One of my favorite Christmas poems growing up goes, “‘Twas the night before Christmas, when all through the house, not a creature was stirring, except for a group of mercenaries sent to steal $300 million from a wealthy family; the stockings were hung by the chimney with care, in hopes that Saint Nicholas would soon show up and rescue them in a violent and bloody nature.” Or, at least I think it goes something like that.
When it comes to Violent Night, that is exactly how the poem goes. Saint Nicholas (aka Santa Claus) in this story (played by Stranger Things and Black Widow star, David Harbour) is a rugged, drunk, and “at wit’s end” version of the jolly old elf. While drunk in an English pub he exclaims his displeasure for the world that’s overwhelming itself with greed and a lack of belief, questioning if his presence even matters anymore, and contemplating quitting Christmas altogether. In the meantime, Jason Lightstone (Alex Hassell) gathers his daughter Trudy (Leah Brady) and wife Linda (Alex Louder) to celebrate the holidays at his mother Gertrude’s (Beverly D’Angelo) mansion with his sister Alva (Edi Patterson who is basically dipping back into the role of Judy Gemstone), brother-in-law Morgan (Cam Gigandet), and nephew Bert (Alexander Elliot). While Alva is there in hopes to be the next in line to run the family company, Jason is there to opt out of the running and with luck fix his broken relationship with Linda.
As Santa makes his stop at the mansion, a team led by the Christmas-hating Mr. Scrooge (John Leguizamo) takes the wealthy family hostage with a plan to steal $300 million from Gertrude’s personal vault that was given to her by the United States Government. Mr. Scrooge is smart and has prepared for every single possibility that could occur during the heist. After a few stray bullets cause the reindeer to fly off, Santa has to fight for himself, eventually hearing Trudy over a “magical” walkie-talkie calling for help. He agrees to help Trudy since she is on the nice list and still believes, and provides the one thing Mr. Scrooge didn’t plan for: a magical elf with the skills of a warrior.
Violent Night, written by Pat Casey and Josh Miller, is about what you would expect from the writers of the two Sonic the Hedgehog movies. There is quite a bit of raunchy humor throughout, some innocent heart, and plenty of callbacks to Christmas classics like Home Alone, Christmas Vacation (Beverly D’Angelo, after all), and yes, even Die Hard, which will certainly pull at the nostalgia strings. Sadly, the story at hand never quite elevates past the generic action movie tropes. For a large part of the second act, Casey and Miller attempt to add more depth – including a very on-the-nose and enigmatic sub-plot that attempts to explain why this version of Santa has these particular sets of skills – that slows the pacing and gets away from the action. Even if these are tender moments between Harbour’s Santa and Brady’s Trudy they happen to go on for far too long and take away from the biggest draw to this movie.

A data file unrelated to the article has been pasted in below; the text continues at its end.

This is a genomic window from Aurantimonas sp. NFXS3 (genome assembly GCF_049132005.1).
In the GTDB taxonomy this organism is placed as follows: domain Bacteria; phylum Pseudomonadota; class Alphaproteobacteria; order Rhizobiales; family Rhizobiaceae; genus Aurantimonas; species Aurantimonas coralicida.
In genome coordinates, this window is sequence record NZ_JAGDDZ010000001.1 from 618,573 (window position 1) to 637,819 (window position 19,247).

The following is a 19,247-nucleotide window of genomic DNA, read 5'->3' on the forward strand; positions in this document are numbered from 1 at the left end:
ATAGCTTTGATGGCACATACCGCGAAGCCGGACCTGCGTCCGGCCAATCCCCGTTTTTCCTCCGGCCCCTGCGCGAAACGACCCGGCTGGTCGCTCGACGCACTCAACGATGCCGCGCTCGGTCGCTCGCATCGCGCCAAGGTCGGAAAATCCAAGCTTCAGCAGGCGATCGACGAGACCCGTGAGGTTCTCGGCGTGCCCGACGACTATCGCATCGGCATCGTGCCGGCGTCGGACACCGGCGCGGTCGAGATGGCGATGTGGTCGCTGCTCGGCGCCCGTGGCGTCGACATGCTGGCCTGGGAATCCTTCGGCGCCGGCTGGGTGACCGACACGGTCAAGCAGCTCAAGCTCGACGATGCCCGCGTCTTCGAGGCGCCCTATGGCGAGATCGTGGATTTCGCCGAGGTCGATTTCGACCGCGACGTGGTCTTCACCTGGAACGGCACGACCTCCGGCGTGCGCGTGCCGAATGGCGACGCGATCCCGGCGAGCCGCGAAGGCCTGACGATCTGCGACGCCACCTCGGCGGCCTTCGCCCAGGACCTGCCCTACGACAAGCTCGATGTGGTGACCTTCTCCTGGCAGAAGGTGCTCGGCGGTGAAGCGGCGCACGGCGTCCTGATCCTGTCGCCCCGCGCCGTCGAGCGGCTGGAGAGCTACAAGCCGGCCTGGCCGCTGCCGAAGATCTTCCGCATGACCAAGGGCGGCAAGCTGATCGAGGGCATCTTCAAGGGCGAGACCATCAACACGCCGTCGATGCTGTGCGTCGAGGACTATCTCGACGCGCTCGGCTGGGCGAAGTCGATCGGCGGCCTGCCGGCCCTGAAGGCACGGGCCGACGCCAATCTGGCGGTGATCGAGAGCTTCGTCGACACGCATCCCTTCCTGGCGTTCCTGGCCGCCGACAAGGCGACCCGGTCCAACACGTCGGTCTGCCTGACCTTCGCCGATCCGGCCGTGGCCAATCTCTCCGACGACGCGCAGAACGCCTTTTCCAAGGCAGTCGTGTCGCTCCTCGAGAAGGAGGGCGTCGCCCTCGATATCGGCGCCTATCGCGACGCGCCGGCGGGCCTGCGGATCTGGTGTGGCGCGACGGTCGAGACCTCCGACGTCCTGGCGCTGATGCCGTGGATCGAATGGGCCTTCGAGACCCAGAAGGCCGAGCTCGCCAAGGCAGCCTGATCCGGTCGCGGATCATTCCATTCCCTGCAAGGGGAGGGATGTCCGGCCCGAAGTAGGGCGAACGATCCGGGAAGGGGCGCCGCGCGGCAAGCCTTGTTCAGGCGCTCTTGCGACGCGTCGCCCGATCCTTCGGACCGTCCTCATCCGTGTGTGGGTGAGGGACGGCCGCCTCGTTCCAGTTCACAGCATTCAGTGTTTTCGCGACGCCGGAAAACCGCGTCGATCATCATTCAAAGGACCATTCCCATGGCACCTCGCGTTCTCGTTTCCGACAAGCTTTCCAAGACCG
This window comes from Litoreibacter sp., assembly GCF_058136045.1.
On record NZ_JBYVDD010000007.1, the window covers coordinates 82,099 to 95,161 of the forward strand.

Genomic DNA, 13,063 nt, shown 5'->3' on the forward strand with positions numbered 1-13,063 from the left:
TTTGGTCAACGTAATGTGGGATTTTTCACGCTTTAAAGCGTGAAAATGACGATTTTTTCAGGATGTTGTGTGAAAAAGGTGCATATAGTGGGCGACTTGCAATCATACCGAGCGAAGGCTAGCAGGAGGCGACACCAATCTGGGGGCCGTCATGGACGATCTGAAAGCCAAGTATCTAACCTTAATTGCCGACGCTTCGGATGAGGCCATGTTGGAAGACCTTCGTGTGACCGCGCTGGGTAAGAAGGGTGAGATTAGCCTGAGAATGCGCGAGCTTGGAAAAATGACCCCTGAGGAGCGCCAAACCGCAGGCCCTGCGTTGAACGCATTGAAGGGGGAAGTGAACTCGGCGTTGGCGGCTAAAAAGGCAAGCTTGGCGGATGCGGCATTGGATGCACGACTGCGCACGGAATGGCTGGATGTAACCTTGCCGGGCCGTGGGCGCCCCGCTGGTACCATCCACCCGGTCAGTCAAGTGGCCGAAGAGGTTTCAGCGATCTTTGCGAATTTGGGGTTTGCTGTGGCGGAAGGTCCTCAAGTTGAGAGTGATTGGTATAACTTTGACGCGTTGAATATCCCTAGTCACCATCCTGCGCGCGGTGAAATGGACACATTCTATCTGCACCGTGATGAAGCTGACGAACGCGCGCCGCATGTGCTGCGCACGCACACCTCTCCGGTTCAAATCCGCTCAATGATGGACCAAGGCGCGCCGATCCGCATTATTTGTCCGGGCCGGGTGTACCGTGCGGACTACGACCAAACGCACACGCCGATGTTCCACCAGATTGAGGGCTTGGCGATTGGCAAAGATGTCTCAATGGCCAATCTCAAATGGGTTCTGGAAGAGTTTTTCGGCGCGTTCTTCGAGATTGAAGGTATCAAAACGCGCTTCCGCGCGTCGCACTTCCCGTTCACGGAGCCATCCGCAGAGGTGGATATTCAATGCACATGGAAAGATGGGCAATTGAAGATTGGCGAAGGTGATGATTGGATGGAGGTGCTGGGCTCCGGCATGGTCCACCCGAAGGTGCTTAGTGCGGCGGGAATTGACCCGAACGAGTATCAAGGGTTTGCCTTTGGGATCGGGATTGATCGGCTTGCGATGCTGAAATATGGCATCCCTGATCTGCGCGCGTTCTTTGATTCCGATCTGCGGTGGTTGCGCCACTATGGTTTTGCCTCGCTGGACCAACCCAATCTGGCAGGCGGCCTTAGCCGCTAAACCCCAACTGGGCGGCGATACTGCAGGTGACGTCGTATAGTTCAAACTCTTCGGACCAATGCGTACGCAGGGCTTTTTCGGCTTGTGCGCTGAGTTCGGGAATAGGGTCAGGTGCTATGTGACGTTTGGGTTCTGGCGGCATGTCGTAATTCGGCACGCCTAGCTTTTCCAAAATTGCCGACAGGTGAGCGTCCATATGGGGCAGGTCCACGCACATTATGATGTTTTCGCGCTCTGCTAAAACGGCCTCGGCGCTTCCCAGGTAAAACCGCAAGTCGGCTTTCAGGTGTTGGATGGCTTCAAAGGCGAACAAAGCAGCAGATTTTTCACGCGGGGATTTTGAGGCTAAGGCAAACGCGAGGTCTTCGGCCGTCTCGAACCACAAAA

Which, getting into it quickly with a well-choreographed and shot long-take fight scene, it’s evident early on just what that draw will be. Luckily for Violent Night, when it does go fully into action mode, it is as rousing and audacious as an action movie has been all year. Coming from the producers of Nobody, there is no shortage of exciting fights and creative deaths that will play so well with a full audience, and a more than committed David Harbour helps as well. He has dipped his toes into this genre before with 2019’s more than disappointing attempt at a Hellboy reboot, and even to a slightly less extent 2021’s Black Widow. His Santa displays enough rage to make the fight scenes exactly as savage as needed but also channels the protective and charming nature that made his Emmy-nominated role of Jim Hopper in Stranger Things so beloved, and that makes his version of Santa Claus so believable. More than any of his works in the past, Violent Night is the movie that ultimately proves David Harbour is an action star.
Harbour’s commitment to this movie and the role is exactly what makes Violent Night a fun and bloody holiday treat. It might not change the genre in any way, falling into the same plot-based action tropes of other similar films, but it doesn’t have to. Between the callbacks and colorful kills, it still remains the best Christmas action movie since Die Hard.
Universal Pictures will open Violent Night only in theaters on December 2.